What is Wegener's granulomatosis?
Wegener's granulomatosis is a rare disease of uncertain cause. It is characterized by inflammation in a variety of tissues, including blood vessels (vasculitis). Inflammation damages vital organs of the body. Wegener's granulomatosis primarily affects the upper respiratory tract [sinuses, nose, trachea (upper air tube)], lungs and kidneys. Other organ systems that can
be affected by the disease include the nervous system, ears, eyes, heart and skin.
Wegener's granulomatosis is an uncommon disorder characterized by inflammation of blood vessels (vasculitis) that results in damage to various organ systems of the body, most often the respiratory tract and kidneys. Symptoms may include ulcerations of the mucous membranes in the nose with secondary bacterial infection, a persistent runny nose, sinus pain, and chronic middle ear infection (otitis media) potentially resulting in hearing loss. In some cases, kidney abnormalities may progress to kidney failure, a serious complication. If the lungs are affected, a cough, expectoration of blood (hemoptysis), and inflammation of the thin membrane lining the outside of the lungs and the inside of the lung may be present. The exact cause of Wegener’s granulomatosis is not known.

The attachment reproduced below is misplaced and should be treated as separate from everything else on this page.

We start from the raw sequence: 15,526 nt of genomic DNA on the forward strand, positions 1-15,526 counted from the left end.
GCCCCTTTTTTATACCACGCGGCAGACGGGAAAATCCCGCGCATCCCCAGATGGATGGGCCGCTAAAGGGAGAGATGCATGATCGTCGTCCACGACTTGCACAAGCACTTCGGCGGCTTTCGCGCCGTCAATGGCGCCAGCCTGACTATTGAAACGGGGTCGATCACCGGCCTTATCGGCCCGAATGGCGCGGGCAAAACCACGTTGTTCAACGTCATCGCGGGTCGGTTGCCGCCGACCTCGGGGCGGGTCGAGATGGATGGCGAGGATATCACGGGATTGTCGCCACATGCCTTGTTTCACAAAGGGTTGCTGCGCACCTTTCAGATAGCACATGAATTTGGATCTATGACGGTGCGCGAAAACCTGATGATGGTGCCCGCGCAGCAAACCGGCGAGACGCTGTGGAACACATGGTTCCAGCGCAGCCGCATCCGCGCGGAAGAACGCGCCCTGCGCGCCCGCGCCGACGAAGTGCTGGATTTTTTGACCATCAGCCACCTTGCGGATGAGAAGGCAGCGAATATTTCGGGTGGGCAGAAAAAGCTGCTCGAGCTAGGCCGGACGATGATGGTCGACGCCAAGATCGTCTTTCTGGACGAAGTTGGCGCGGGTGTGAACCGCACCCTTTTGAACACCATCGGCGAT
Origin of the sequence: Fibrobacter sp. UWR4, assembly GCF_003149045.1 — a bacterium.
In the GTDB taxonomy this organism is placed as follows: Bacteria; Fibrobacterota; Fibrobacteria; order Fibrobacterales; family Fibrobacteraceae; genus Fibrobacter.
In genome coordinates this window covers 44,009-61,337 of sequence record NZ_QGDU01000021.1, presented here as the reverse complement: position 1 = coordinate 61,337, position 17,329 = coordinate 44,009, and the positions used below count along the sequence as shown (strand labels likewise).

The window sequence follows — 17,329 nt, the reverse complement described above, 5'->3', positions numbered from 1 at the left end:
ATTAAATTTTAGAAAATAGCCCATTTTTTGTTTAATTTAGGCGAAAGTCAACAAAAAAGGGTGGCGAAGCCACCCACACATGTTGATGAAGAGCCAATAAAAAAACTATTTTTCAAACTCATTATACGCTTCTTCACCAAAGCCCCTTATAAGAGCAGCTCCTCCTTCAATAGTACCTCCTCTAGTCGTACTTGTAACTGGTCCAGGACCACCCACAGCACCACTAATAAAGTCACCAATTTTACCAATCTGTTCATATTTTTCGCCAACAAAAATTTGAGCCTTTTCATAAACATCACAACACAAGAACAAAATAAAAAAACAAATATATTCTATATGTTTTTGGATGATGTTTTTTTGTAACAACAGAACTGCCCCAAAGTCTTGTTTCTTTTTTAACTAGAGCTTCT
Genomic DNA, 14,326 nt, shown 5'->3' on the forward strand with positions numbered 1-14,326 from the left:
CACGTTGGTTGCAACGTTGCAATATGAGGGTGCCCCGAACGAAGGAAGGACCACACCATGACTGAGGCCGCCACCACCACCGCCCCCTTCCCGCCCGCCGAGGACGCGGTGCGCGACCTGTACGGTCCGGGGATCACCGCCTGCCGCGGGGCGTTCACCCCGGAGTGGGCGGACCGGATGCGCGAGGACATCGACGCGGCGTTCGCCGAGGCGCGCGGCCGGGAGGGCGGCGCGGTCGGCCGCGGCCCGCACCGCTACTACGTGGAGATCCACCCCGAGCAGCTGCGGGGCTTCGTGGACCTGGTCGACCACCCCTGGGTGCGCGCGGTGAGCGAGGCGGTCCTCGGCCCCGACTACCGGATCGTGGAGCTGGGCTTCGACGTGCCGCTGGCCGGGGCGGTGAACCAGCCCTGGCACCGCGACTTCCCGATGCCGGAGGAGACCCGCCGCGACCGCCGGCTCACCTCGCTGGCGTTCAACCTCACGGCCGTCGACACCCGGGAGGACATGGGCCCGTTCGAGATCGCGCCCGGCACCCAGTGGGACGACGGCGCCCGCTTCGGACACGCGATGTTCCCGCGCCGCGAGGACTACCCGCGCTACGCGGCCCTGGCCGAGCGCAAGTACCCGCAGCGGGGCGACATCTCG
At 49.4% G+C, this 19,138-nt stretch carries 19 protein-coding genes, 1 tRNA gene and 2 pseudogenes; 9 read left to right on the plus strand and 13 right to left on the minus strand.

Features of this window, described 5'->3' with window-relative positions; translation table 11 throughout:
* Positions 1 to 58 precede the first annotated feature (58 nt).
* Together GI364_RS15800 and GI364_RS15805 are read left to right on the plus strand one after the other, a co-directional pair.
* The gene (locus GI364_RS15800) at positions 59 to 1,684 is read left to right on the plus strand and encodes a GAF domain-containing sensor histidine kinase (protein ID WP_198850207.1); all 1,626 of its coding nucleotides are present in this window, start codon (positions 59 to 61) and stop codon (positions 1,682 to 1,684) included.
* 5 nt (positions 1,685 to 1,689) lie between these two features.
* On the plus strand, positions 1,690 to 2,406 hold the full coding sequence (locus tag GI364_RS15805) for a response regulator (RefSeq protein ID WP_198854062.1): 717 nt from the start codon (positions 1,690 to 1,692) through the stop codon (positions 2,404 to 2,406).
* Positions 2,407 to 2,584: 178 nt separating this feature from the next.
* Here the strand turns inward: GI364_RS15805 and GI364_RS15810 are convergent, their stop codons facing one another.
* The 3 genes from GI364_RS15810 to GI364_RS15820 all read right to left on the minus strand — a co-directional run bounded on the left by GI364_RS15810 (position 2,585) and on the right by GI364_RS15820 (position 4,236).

Wegener's granulomatosis is a rare form of vasculitis, or inflammation of the blood vessels, that begins in the respiratory system. As this autoimmune disease progresses, it can cause complete kidney failure. The disease is twice as likely to occur in men than women, with most patients being Caucasian; however, only about 500 new cases are diagnosed each year. Wegener's granulomatosis may occur at any age, but is more likely to affect adults in their 30s and 40s.